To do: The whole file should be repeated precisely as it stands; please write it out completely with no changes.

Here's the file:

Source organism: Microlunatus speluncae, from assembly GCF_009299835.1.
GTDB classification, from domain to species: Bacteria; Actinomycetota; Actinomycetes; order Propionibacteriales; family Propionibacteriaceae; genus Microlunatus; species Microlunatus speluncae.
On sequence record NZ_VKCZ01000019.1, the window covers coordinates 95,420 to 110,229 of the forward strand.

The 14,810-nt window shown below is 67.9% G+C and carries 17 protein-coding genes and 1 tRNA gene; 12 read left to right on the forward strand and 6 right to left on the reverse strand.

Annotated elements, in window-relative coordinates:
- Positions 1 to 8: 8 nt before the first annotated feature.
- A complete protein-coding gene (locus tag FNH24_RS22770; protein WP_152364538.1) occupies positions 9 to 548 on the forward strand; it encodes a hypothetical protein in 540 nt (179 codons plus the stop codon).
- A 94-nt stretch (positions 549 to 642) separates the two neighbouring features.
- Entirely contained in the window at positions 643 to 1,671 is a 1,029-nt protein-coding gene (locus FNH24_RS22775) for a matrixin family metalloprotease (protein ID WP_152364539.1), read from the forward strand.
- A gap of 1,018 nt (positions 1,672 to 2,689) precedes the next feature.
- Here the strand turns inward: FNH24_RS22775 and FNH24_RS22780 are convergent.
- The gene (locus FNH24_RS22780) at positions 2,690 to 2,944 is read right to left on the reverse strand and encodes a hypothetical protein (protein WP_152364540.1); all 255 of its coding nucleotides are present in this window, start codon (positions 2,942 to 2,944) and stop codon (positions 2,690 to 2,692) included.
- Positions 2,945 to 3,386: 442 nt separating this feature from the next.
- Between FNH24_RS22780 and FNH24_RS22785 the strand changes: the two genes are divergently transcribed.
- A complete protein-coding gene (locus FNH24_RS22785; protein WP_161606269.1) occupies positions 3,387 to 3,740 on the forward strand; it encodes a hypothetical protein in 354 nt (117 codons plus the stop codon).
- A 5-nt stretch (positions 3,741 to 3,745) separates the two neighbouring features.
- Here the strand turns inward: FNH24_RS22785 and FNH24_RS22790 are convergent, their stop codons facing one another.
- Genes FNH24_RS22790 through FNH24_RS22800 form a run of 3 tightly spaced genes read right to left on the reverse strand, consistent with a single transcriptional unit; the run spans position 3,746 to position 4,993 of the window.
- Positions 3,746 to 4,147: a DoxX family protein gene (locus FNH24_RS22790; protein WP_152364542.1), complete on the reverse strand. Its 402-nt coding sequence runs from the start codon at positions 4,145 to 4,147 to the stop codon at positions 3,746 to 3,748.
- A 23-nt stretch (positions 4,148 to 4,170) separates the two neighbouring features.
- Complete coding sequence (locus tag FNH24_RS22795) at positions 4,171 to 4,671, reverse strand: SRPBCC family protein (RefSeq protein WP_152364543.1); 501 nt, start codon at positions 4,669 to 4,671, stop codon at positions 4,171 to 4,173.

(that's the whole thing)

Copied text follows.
Source organism: Microlunatus speluncae, from assembly GCF_009299835.1.
GTDB classification, from domain to species: Bacteria; Actinomycetota; Actinomycetes; order Propionibacteriales; family Propionibacteriaceae; genus Microlunatus; species Microlunatus speluncae.
On sequence record NZ_VKCZ01000019.1, the window covers coordinates 95,420 to 110,229 of the forward strand.

The 14,810-nt window shown below is 67.9% G+C and carries 17 protein-coding genes and 1 tRNA gene; 12 read left to right on the forward strand and 6 right to left on the reverse strand.

Annotated elements, in window-relative coordinates:
- Positions 1 to 8: 8 nt before the first annotated feature.
- A complete protein-coding gene (locus tag FNH24_RS22770; protein WP_152364538.1) occupies positions 9 to 548 on the forward strand; it encodes a hypothetical protein in 540 nt (179 codons plus the stop codon).
- A 94-nt stretch (positions 549 to 642) separates the two neighbouring features.
- Entirely contained in the window at positions 643 to 1,671 is a 1,029-nt protein-coding gene (locus FNH24_RS22775) for a matrixin family metalloprotease (protein ID WP_152364539.1), read from the forward strand.
- A gap of 1,018 nt (positions 1,672 to 2,689) precedes the next feature.
- Here the strand turns inward: FNH24_RS22775 and FNH24_RS22780 are convergent.
- The gene (locus FNH24_RS22780) at positions 2,690 to 2,944 is read right to left on the reverse strand and encodes a hypothetical protein (protein WP_152364540.1); all 255 of its coding nucleotides are present in this window, start codon (positions 2,942 to 2,944) and stop codon (positions 2,690 to 2,692) included.
- Positions 2,945 to 3,386: 442 nt separating this feature from the next.
- Between FNH24_RS22780 and FNH24_RS22785 the strand changes: the two genes are divergently transcribed.
- A complete protein-coding gene (locus FNH24_RS22785; protein WP_161606269.1) occupies positions 3,387 to 3,740 on the forward strand; it encodes a hypothetical protein in 354 nt (117 codons plus the stop codon).
- A 5-nt stretch (positions 3,741 to 3,745) separates the two neighbouring features.
- Here the strand turns inward: FNH24_RS22785 and FNH24_RS22790 are convergent, their stop codons facing one another.
- Genes FNH24_RS22790 through FNH24_RS22800 form a run of 3 tightly spaced genes read right to left on the reverse strand, consistent with a single transcriptional unit; the run spans position 3,746 to position 4,993 of the window.
- Positions 3,746 to 4,147: a DoxX family protein gene (locus FNH24_RS22790; protein WP_152364542.1), complete on the reverse strand. Its 402-nt coding sequence runs from the start codon at positions 4,145 to 4,147 to the stop codon at positions 3,746 to 3,748.
- A 23-nt stretch (positions 4,148 to 4,170) separates the two neighbouring features.
- Complete coding sequence (locus tag FNH24_RS22795) at positions 4,171 to 4,671, reverse strand: SRPBCC family protein (RefSeq protein WP_152364543.1); 501 nt, start codon at positions 4,669 to 4,671, stop codon at positions 4,171 to 4,173.